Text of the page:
Booth: Lap-by-Lap announcer Allen Bestwick (Sprint Cup); Marty Reid (Nationwide); analysts Dale Jarrett, Andy Petree.
Pit reporters: Dave Burns, Jamie Little, Dr. Jerry Punch, Vince Welch.
NASCAR Countdown: Nicole Briscoe (host); Rusty Wallace, Ray Evernham, Brad Daugherty (analysts).

NASCAR Now Schedule
ESPN2’s daily NASCAR news and information program NASCAR Now will preview the NASCAR Sprint Cup race at Texas Motor Speedway in the one-hour edition airing Sunday, Nov. 4, at 8 a.m. ET. Host Mike Massaro will be joined in the studio by ESPN NASCAR analyst Ricky Craven with reporters Marty Smith and Ryan McGee at the track. Massaro and Craven will review the race Sunday night at 10 p.m. while ESPN analyst Rusty Wallace joins for more review on Monday’s show at 11:30 p.m. The week’s schedule:

Date    Time          Show                  Host              Network
Mon., Oct. 29 3 p.m.  NASCAR Now Marty Reid            ESPN2
Tue., Oct. 30 3:30 p.m. NASCAR Now Marty Reid            ESPN2
Wed., Oct. 31 3 p.m.  NASCAR Now Marty Reid            ESPN2
Thu., Nov. 1 3 p.m.  NASCAR Now Mike Massaro       ESPN2
Fri., Nov. 2 4 p.m.  NASCAR Now Mike Massaro       ESPN2
Sun., Nov. 4 8 a.m.  NASCAR Now Mike Massaro       ESPN2
Sun., Nov. 4 10 p.m.  NASCAR Now Mike Massaro       ESPN2

- ESPN Media Zone  

Friday, October 26, 2012

Dale Earnhardt Jr Driver Press Conference Transcript October 26, 2012

DALE EARNHARDT, JR., NO. 88 DIET MOUNTAIN DEW/NATIONAL GUARD CHEVROLET AND CREW CHIEF STEVE LETARTE, met with members of the media at Martinsville Speedway and discussed returning to competition this weekend and the process Dale has gone through in healing his concussion.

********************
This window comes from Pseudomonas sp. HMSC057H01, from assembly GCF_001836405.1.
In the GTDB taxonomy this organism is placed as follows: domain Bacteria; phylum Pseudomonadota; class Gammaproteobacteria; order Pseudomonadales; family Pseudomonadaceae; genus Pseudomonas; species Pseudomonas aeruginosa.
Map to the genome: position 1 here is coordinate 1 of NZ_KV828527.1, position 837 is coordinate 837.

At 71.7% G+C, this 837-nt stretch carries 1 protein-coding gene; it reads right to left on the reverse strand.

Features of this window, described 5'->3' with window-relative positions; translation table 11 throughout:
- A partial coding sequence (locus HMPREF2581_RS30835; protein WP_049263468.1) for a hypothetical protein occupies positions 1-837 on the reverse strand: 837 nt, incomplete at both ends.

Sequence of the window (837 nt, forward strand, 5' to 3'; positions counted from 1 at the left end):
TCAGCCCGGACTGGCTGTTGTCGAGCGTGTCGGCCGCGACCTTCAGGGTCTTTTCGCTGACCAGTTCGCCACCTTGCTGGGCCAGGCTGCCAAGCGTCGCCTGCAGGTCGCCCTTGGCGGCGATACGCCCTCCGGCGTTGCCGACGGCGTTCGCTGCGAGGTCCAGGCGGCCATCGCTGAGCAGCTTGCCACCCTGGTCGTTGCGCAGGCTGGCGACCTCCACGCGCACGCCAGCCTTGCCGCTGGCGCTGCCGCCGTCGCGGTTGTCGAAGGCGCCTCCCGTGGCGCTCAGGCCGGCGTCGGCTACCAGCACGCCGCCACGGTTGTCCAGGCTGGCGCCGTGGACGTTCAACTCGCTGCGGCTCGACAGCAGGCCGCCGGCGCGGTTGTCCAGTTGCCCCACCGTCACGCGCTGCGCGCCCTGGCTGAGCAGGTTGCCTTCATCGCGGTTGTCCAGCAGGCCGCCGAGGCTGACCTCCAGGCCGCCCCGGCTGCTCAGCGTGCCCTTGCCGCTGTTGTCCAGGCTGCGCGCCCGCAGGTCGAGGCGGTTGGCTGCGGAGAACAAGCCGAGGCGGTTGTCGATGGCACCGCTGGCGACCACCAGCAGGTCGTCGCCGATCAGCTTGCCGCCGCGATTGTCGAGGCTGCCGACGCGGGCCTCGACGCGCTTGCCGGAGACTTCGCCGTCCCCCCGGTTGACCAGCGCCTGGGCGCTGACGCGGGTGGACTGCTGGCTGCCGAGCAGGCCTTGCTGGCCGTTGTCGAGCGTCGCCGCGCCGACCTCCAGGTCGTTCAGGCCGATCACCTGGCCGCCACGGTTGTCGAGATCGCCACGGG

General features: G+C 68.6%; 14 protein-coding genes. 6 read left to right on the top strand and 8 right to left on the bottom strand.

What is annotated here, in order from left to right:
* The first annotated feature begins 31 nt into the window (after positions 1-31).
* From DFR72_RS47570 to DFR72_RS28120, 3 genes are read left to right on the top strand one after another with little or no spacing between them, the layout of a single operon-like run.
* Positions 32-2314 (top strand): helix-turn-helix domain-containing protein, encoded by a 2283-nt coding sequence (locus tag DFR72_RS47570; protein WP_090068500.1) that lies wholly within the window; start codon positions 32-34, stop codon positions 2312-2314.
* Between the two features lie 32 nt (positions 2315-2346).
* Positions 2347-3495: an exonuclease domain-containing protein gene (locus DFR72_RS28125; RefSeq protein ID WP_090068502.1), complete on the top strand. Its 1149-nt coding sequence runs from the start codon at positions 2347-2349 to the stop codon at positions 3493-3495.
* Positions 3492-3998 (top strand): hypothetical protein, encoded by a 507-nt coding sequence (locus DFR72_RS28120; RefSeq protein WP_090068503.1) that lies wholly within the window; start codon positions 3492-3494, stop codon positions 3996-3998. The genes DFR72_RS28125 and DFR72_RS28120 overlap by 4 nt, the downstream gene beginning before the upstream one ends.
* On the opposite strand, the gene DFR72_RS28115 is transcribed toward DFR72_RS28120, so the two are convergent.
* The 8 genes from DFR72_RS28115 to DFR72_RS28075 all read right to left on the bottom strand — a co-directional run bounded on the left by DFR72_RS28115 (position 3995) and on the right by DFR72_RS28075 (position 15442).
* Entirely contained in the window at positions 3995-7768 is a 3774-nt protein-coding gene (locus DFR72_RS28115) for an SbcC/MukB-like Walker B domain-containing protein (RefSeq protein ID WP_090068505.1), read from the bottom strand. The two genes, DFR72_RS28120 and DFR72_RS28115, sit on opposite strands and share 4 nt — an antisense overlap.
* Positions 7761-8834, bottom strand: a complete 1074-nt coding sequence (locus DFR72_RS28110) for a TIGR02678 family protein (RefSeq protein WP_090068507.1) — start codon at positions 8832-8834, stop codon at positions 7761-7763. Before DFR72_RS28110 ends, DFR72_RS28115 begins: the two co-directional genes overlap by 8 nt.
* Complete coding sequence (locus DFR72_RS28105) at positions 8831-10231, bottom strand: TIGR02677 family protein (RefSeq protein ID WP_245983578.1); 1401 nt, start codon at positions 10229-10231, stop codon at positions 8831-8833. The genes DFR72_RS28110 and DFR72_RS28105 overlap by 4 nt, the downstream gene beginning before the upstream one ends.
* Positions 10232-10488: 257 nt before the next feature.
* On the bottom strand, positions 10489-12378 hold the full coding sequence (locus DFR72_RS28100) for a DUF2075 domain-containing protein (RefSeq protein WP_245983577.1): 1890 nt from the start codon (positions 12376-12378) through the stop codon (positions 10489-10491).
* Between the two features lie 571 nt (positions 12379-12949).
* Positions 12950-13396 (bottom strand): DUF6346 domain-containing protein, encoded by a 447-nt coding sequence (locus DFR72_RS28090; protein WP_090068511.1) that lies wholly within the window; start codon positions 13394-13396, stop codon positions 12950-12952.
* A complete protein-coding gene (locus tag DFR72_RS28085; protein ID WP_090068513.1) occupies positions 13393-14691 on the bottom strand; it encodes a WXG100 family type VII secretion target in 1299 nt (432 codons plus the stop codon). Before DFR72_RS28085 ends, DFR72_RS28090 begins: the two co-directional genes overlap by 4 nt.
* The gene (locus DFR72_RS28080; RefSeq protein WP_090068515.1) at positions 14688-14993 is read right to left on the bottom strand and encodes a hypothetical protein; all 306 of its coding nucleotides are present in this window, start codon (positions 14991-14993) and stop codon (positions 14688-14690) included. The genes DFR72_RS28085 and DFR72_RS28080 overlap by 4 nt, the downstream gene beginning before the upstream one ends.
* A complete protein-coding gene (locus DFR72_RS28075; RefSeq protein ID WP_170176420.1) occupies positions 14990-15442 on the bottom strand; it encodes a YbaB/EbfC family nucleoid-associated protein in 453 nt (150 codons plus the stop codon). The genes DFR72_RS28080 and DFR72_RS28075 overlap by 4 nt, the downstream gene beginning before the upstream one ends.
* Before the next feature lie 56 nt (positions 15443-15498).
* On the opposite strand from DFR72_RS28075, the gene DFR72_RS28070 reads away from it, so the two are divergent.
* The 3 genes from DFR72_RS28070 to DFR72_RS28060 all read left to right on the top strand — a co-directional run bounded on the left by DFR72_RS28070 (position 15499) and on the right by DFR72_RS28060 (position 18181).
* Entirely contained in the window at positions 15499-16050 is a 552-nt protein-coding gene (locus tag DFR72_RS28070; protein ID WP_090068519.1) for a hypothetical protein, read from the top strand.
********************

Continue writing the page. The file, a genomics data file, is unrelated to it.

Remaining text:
TALK ABOUT HOW THINGS HAVE BEEN GOING SINCE WE LAST SAW YOU AT CHARLOTTE: “It’s been just a lot of time off. A lot of time on my hands. Just exercising, and doing what the doctors told me to do. Feeling better every day. Just going through the process. You just have got to be patient and let thing happen. I’ve learned a ton, just about what I’ve went through. Feel like I’m a lot smarter. A lot more prepared, and understand the situation a lot better now than I did beforehand. So, that’s really good. It’s been a good experience. It’s something I’d rather not have went through; I learned a lot from it. It’s been good for me. I’m just excited to be back to work. Get back in the car, and get back to normal. Get back to the life that I’m used to.”

STEVE – WE KNOW DALE RAN SOME LAPS EARLIER THIS WEEK AT GRESHAM MOTORSPORTS PARK AND YOU WERE PLEASED WITH HOW IT WENT: “Yes. Part of the sequence of events that the doctor laid out was that Dale and him had things they had to work through. But then from a team standpoint, they expected us to take the car to the race track and just run some laps. We went down to Gresham; it’s a nice little short track that we were able to run. I think we ran 125 laps. I thought the laps were great; the times were great. His (Dale, Jr.) feedback was as good as it always it. So, that was really encouraging. Excited to have him back here at Martinsville.”

DALE, WHAT SORT OF SUPPORT DID YOU GET FROM OTHER DRIVERS, FROM YOUR FANS DURING THE TIME YOU WERE OUT OF THE CAR? “I was really kind of shutoff from everything. I got some text messages from people that it was nice to know people are thinking about you. Most of the guys that I got contacted by were just wishing I was at the race track. Wishing I was racing with them. That it just didn’t seem normal not to be racing with me. And, I felt the same way. It wasn’t normal for me to be sitting at home. I had great support from the fans, and my family and everybody.”